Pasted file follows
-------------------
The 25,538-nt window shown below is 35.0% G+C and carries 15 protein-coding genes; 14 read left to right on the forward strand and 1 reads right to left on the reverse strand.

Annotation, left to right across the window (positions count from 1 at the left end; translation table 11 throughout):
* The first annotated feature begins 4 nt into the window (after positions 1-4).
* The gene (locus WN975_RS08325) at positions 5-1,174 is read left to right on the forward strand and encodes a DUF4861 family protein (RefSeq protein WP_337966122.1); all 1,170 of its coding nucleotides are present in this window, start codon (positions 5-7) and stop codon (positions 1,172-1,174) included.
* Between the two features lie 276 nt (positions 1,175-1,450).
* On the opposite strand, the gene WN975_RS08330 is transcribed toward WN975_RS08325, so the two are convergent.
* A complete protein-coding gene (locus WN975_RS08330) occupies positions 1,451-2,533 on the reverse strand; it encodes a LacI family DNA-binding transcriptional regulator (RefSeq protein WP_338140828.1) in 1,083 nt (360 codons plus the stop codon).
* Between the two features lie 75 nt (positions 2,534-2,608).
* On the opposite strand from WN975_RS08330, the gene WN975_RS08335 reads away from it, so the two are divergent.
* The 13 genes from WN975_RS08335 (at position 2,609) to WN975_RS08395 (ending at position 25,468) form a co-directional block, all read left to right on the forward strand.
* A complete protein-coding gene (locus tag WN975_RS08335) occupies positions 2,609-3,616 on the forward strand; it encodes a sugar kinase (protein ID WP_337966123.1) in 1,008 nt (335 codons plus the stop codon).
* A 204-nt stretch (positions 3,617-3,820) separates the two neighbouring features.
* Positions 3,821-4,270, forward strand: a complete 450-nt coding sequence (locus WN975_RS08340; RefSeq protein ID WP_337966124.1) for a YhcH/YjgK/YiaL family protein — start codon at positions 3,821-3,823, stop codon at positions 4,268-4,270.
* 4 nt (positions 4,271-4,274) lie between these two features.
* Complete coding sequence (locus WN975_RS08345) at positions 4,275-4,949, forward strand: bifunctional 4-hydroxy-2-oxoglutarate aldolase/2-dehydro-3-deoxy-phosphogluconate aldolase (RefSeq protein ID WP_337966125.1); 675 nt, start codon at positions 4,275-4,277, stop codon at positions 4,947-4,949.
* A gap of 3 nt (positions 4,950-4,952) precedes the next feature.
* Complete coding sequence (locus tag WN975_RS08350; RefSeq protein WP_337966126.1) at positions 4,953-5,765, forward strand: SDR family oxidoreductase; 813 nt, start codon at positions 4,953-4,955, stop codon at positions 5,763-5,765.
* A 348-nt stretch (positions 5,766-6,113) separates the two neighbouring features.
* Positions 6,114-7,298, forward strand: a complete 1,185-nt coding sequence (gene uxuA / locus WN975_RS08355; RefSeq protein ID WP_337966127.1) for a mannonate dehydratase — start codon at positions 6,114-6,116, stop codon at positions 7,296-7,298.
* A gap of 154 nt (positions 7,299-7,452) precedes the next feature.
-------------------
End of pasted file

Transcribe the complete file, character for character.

The 25,538-nt window shown below is 35.0% G+C and carries 15 protein-coding genes; 14 read left to right on the forward strand and 1 reads right to left on the reverse strand.

Annotation, left to right across the window (positions count from 1 at the left end; translation table 11 throughout):
* The first annotated feature begins 4 nt into the window (after positions 1-4).
* The gene (locus WN975_RS08325) at positions 5-1,174 is read left to right on the forward strand and encodes a DUF4861 family protein (RefSeq protein WP_337966122.1); all 1,170 of its coding nucleotides are present in this window, start codon (positions 5-7) and stop codon (positions 1,172-1,174) included.
* Between the two features lie 276 nt (positions 1,175-1,450).
* On the opposite strand, the gene WN975_RS08330 is transcribed toward WN975_RS08325, so the two are convergent.
* A complete protein-coding gene (locus WN975_RS08330) occupies positions 1,451-2,533 on the reverse strand; it encodes a LacI family DNA-binding transcriptional regulator (RefSeq protein WP_338140828.1) in 1,083 nt (360 codons plus the stop codon).
* Between the two features lie 75 nt (positions 2,534-2,608).
* On the opposite strand from WN975_RS08330, the gene WN975_RS08335 reads away from it, so the two are divergent.
* The 13 genes from WN975_RS08335 (at position 2,609) to WN975_RS08395 (ending at position 25,468) form a co-directional block, all read left to right on the forward strand.
* A complete protein-coding gene (locus tag WN975_RS08335) occupies positions 2,609-3,616 on the forward strand; it encodes a sugar kinase (protein ID WP_337966123.1) in 1,008 nt (335 codons plus the stop codon).
* A 204-nt stretch (positions 3,617-3,820) separates the two neighbouring features.
* Positions 3,821-4,270, forward strand: a complete 450-nt coding sequence (locus WN975_RS08340; RefSeq protein ID WP_337966124.1) for a YhcH/YjgK/YiaL family protein — start codon at positions 3,821-3,823, stop codon at positions 4,268-4,270.
* 4 nt (positions 4,271-4,274) lie between these two features.
* Complete coding sequence (locus WN975_RS08345) at positions 4,275-4,949, forward strand: bifunctional 4-hydroxy-2-oxoglutarate aldolase/2-dehydro-3-deoxy-phosphogluconate aldolase (RefSeq protein ID WP_337966125.1); 675 nt, start codon at positions 4,275-4,277, stop codon at positions 4,947-4,949.
* A gap of 3 nt (positions 4,950-4,952) precedes the next feature.
* Complete coding sequence (locus tag WN975_RS08350; RefSeq protein WP_337966126.1) at positions 4,953-5,765, forward strand: SDR family oxidoreductase; 813 nt, start codon at positions 4,953-4,955, stop codon at positions 5,763-5,765.
* A 348-nt stretch (positions 5,766-6,113) separates the two neighbouring features.
* Positions 6,114-7,298, forward strand: a complete 1,185-nt coding sequence (gene uxuA / locus WN975_RS08355; RefSeq protein ID WP_337966127.1) for a mannonate dehydratase — start codon at positions 6,114-6,116, stop codon at positions 7,296-7,298.
* A gap of 154 nt (positions 7,299-7,452) precedes the next feature.